The financial crisis led to 5% fewer passengers using Britain’s leading airports in September than a year ago, intensifying the row over whether airports should be allowed to expand.


The government gave the go-ahead to expansion at two London airports despite the decline in traffic, but the Conservatives warned they would veto airport expansion plans if they win an election.


Airport operator BAA blamed the drop partly on the collapse of XL Airways last month, which led to a 12.6% fall in charter traffic to Europe across its airports and a 6.8% fall to North America and the Caribbean.


The biggest charter airport, Gatwick, suffered a 44% fall in transatlantic passengers and an 8.8% fall in European traffic.


But other airports and scheduled traffic were also hit by the downturn. Heathrow saw 3.6% fewer passengers despite a 9.6% increase in North Atlantic traffic chiefly due to airlines switching services from Gatwick. Passengers on European flights from Heathrow fell 8.1%.


Stansted saw a 4.7% drop in passengers, confirming a year-long slowdown at the biggest low-cost airport.


That did not stop the government agreeing a 40% increase in passengers at Stansted, from 25 million to 35 million a year, despite the objections of local authorities.


The government also gave the green light to expansion at London City, allowing a 50% increase to 120,000 take-offs and landings a year. Passenger numbers at London City are forecast to reach 3.2 million this year but remain static next year.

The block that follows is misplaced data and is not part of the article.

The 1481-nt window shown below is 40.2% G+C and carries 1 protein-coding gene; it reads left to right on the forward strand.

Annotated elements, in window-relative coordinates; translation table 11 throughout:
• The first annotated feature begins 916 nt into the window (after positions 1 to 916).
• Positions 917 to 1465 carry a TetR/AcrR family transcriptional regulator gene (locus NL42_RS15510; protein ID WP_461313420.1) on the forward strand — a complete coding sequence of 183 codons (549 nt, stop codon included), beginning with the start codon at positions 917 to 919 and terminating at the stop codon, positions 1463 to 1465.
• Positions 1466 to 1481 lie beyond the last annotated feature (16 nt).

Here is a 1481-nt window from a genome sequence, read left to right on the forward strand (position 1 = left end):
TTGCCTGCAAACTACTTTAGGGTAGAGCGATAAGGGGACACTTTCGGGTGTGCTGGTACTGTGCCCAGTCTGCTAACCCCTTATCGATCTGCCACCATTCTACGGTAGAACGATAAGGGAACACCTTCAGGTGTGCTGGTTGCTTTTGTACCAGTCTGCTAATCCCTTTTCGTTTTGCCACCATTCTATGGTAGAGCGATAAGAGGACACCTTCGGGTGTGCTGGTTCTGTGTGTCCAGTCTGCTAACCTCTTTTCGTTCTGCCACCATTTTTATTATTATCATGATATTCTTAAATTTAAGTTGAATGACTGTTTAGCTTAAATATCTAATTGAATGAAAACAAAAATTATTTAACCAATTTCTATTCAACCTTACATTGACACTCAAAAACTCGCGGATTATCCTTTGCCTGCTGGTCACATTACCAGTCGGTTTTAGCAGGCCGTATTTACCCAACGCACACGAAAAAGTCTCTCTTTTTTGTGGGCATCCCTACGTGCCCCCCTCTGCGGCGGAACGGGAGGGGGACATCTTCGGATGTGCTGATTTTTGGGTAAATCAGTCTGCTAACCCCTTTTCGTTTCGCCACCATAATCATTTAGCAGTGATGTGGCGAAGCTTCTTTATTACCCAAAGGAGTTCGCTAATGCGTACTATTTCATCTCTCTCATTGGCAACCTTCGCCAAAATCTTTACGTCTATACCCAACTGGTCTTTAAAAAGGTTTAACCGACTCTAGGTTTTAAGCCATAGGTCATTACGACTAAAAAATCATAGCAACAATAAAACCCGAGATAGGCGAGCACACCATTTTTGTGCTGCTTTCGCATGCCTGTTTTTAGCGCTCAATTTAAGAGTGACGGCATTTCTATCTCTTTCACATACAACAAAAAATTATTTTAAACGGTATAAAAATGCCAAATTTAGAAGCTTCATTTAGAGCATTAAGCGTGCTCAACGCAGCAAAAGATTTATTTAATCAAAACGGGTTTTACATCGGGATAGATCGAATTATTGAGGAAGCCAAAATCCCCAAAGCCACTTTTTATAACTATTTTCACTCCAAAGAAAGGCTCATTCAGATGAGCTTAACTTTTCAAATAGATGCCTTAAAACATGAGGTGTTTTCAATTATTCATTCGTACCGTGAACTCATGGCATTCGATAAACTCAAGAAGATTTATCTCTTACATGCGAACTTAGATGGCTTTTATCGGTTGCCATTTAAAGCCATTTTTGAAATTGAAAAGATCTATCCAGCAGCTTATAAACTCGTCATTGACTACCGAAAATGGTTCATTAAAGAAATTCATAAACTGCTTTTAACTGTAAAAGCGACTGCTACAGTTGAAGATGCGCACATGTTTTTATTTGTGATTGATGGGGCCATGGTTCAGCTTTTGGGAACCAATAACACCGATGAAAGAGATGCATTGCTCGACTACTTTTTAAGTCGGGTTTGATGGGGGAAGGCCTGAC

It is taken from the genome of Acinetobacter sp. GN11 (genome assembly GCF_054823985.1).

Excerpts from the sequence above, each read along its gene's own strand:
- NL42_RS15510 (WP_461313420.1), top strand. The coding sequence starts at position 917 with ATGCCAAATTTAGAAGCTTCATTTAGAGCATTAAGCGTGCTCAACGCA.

Conservative leaders warned BAA and its contractors to be “very careful” about expanding. Shadow transport secretary Theresa Villiers said: “I would advise them to drop it. We will not consider ourselves bound by any decision taken by this government. We do not want a second runway at Stansted.”


Industry leaders, including British Airways boss Willie Walsh, reacted with fury to Tory plans to veto Heathrow expansion when they were announced last month.


In Scotland, Glasgow airport was hit hard by the failure of XL Airways and Zoom Airlines and suffered an 11% fall in traffic compared with September 2007. Edinburgh saw a 2.9% fall and Aberdeen a 4.2% drop.


Airlines have announced wholesale reductions in services this winter, with some – including Ryanair – grounding aircraft rather than flying at a loss.